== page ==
Select Page

The Most Commonly Abused Pain Pills

by | Last updated Oct 2, 2020 at 3:31PM | Published on Jul 25, 2014 | Drug Addiction, Opioid Addiction

Commonly Abused Pain Pills

With almost every household in the United States holding at least one prescription medication in their cabinet, it’s no surprise that the opioid epidemic continues to worsen. Pain pills are those who fall under the opioid category. These prescriptions are mostly to treat pain from chronic conditions, surgeries, and other occurrences. Let’s take a look at the most commonly abused pain pills around the country. 

It’s important to note that these medications don’t instantly lead to an addiction. Initially, most people start taking them after receiving medical advice and for medical purposes only. However, after some time, their bodies develop a physical dependence and people ask for high doses to get the same effects. After this, even when they try to stop taking the drug, the side effects of withdrawal prevent them from stopping, and eventually, they develop an addiction.

Morphine

Morphine has been around since 1804 and hit the markets in 1817. One of the oldest prescription painkillers, morphine is one of the first opioids. Morphine is available in tablet, liquid, suppository, and capsule presentations. In most cases, morphine is part of anesthesia before surgery or to help with immediate chronic pain following surgery. 

On the streets, morphine goes by names such as Dreamer, First Line, Joy Juice, Morpho, Miss Emma, Monkey, White Stuff, Mister Blue, and Unkie. According to the Drug Enforcement Administration (DEA), morphine is a Schedule II and II drug, which means people can only get it through prescriptions and it has a high potential for abuse. 

Oxycodone

Oxycodone is another prescription painkiller to help with moderate to acute pain. By the mid-90s, OxyContin one of the brand-names for oxycodone, then a spike in abuse and addiction cases was almost impossible to control. OxyContin is a time-release form for oxycodone, with no acetaminophen or ibuprofen. However, when users crush the pills, they destroy the time-release coating, getting a full dose of oxycodone.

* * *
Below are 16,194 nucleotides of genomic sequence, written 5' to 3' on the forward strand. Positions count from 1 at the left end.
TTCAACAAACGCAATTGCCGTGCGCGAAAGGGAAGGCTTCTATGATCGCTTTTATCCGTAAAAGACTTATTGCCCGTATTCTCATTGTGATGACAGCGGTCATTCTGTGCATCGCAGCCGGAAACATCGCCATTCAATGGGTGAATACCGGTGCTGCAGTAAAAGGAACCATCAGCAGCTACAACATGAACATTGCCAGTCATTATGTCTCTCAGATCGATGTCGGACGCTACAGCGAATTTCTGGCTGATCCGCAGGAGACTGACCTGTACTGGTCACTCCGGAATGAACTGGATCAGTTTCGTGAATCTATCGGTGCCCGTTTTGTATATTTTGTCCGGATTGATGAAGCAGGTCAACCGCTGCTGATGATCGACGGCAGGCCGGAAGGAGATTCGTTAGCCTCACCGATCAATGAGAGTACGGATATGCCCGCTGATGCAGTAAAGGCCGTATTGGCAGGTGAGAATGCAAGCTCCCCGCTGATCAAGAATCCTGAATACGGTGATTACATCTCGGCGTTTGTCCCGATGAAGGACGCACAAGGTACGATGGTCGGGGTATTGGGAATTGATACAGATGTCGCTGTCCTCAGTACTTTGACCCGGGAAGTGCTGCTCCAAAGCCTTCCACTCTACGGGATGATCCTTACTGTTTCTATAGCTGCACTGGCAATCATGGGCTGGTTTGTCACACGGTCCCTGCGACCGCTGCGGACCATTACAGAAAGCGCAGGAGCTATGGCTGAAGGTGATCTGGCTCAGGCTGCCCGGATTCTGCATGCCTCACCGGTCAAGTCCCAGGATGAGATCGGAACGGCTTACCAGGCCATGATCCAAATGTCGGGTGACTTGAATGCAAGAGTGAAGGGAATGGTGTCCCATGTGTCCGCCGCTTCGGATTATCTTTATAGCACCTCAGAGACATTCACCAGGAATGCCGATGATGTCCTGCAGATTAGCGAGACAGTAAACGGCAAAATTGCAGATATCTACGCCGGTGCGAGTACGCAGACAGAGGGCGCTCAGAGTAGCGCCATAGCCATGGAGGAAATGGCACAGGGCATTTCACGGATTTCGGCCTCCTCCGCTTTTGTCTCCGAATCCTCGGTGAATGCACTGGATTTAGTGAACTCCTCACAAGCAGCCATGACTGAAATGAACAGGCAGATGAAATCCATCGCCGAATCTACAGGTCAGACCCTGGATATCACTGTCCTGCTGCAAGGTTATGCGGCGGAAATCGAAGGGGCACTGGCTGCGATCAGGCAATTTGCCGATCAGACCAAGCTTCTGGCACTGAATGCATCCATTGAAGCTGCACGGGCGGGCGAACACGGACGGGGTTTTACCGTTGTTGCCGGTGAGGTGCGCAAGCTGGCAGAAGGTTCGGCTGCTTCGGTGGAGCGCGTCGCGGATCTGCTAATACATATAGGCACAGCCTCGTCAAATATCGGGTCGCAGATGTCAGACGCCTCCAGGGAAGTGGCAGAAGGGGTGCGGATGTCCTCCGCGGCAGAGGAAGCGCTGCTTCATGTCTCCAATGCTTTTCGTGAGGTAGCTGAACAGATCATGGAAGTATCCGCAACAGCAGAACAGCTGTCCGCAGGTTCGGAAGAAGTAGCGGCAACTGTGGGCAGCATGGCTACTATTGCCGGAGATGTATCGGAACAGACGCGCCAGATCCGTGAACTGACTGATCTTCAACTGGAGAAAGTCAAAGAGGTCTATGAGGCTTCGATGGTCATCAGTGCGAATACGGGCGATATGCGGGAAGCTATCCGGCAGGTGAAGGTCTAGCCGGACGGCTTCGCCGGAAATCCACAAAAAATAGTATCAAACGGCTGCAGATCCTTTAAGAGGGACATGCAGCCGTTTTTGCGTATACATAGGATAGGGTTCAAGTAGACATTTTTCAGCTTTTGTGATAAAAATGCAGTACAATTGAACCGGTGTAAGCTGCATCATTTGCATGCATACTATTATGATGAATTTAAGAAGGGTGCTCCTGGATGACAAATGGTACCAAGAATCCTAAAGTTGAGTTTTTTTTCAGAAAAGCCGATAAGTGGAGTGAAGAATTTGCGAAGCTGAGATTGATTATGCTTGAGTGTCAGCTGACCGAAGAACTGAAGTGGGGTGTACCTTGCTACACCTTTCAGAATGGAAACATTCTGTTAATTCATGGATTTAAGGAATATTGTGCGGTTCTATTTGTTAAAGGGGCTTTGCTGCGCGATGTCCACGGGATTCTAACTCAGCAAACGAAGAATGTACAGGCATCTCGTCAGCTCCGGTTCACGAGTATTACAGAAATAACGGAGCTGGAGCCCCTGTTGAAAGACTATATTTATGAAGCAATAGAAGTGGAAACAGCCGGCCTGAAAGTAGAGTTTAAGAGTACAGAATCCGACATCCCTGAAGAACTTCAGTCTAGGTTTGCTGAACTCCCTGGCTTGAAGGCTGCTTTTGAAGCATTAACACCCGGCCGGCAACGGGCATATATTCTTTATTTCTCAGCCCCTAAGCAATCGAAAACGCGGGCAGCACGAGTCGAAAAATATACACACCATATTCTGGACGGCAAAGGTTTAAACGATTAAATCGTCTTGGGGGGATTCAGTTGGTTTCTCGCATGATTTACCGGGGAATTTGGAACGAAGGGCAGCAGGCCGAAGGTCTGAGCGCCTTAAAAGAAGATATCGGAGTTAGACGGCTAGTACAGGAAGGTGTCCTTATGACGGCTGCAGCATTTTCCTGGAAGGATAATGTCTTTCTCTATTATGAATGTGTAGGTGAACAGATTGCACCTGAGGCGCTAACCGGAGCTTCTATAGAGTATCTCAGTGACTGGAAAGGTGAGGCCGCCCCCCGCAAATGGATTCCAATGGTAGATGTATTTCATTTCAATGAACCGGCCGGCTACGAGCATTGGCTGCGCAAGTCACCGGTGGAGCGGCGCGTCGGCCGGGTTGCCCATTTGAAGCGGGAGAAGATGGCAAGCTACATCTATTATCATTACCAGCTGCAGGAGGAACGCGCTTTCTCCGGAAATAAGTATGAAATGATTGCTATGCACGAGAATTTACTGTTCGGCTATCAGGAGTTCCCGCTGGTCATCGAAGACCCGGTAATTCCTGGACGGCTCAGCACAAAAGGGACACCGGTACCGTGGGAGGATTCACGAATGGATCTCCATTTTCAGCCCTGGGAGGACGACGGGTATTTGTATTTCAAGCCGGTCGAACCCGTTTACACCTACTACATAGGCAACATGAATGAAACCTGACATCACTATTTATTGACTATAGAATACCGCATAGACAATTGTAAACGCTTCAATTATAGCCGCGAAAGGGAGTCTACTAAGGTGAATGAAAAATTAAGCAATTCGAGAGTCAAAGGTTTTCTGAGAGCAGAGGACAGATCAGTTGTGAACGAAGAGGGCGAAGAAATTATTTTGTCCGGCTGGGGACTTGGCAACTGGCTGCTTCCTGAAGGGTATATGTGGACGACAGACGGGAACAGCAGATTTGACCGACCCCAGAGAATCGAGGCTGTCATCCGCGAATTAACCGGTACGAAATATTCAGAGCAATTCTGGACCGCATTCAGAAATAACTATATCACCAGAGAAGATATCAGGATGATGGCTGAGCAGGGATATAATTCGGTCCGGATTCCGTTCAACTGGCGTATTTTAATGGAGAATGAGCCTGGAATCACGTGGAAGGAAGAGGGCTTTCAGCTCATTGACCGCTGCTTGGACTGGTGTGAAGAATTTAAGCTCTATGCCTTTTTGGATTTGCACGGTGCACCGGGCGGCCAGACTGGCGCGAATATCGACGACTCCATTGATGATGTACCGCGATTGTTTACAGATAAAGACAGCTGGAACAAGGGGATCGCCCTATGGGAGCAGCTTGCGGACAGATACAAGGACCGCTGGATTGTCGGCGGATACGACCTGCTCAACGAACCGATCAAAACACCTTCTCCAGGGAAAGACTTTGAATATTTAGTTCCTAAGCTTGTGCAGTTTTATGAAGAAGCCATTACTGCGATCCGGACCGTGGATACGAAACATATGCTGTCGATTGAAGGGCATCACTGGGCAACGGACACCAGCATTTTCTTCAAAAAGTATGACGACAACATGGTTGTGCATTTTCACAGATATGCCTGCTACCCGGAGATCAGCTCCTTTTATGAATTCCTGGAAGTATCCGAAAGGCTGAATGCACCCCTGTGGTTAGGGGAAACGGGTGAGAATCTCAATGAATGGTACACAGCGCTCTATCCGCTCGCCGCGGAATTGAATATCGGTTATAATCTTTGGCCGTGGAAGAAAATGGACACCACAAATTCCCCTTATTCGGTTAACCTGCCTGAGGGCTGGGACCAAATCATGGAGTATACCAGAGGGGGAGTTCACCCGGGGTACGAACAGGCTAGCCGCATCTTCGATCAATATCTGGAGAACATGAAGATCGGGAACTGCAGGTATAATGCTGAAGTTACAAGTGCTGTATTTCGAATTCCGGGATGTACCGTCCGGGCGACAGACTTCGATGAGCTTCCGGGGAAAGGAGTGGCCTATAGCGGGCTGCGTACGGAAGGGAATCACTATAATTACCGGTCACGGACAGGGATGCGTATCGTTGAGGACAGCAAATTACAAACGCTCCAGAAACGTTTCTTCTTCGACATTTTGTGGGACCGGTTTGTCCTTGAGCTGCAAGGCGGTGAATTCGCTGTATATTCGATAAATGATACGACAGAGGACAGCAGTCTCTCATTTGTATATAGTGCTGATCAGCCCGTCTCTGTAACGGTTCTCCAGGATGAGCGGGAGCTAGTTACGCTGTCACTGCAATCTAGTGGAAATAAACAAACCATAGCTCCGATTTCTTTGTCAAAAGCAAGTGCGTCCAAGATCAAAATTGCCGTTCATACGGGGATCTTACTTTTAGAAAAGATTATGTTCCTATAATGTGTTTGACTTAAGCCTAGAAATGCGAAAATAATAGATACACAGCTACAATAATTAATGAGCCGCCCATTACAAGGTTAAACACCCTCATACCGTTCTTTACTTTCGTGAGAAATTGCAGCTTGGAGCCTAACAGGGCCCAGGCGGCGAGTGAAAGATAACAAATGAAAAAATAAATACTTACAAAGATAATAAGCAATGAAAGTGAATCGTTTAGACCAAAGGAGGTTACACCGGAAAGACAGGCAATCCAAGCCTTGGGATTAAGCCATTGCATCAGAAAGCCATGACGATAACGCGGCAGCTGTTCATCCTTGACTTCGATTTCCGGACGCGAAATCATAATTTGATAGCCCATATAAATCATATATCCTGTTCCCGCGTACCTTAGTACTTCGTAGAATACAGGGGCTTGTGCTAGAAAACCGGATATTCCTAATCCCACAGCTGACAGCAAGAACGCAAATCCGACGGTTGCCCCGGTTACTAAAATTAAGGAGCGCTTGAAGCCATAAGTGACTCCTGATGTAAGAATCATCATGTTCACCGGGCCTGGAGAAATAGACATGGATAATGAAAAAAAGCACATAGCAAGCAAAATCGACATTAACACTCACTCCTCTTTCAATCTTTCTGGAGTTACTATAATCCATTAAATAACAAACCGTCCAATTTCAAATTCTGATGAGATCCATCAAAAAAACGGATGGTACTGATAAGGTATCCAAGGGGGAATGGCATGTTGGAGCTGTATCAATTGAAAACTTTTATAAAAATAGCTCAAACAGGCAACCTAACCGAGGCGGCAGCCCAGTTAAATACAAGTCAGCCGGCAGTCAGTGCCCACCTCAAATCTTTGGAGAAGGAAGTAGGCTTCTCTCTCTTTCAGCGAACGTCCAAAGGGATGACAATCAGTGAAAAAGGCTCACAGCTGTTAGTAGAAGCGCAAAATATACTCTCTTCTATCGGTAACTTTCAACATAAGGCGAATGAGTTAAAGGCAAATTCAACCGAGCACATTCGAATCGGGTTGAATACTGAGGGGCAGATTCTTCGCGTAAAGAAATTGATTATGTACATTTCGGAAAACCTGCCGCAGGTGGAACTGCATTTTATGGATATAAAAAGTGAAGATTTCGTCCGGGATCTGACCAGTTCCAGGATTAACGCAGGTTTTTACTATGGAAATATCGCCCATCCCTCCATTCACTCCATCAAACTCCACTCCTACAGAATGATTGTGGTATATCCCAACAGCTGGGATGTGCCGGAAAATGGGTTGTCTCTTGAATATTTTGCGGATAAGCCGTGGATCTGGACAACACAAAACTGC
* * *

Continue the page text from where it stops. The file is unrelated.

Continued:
Most oxycodone users start by ramping up their dose by taking more pills. As their tolerance increases, they often follow by crushing the pill and snorting the powder. Some users even evolve to the point of diluting the pills in water and injecting them.

Oxycodone is a Schedule II drug with a high potential for abuse. While you need a prescription for oxycodone, it reaches the stress under names such as the 30s, 40s, 512s, Oxy, Beans, Blues, Buttons, Cotton, Hillbilly Heroin, Kickers, Killers, Percs, and Roxy.

Hydromorphone

Hydromorphone exists since the early 1920s, however, its popularity rose as the opioid epidemic flourished by the end of the 20th century. Dilaudid, the brand-name for hydromorphone is ten times stronger than morphine and almost five times stronger than heroin. 

Unlike most opioids, hydromorphone crosses the blood-brain barrier much faster. When people misuse the drug, their “high” is not only stronger but it also occurs faster. This is why Dilaudid addiction is so common.

The prescription is only available in liquid or suppository form, which is why most addicts inject the drug. On the streets, this Schedule II drug goes by names like D, Dillies, K4, and Needle Candy.

Methadone

Methadone is a synthetic opioid meant to be a painkiller for soldiers after World War I. However, as with most painkillers, when brand-names like Dolphine and Methadose hit the markets, more doctors started prescribing these opioids to people struggling with chronic pain. Methadone is one of the longest-acting opioids, which also makes it harder to abuse than other opioids. 

Interestingly, methadone is often part of many opioid treatments to help with withdrawal symptoms. Since some people experience extreme cravings and depression, a “methadone maintenance” program can be helpful. However, these programs are controversial, since people believe it’s just feeding into someone’s addiction. 

On the streets, this Schedule II drug goes by street names like Amidone, Biscuits, Fizzies, Jungle Juice, Maria, and Wafer. When they mix it with MDMA, it goes by Chocolate Chip Cookies.

Fentanyl

Another popular painkiller that leads to addiction is fentanyl. Similar to morphine, but almost 75 to 100 percent stronger, making it a highly addictive drug. Available in sublingual tablets, films, and buccal tablets, fentanyl gives users plenty of options for misuse. Most people either inject, smoke, or snort the drug.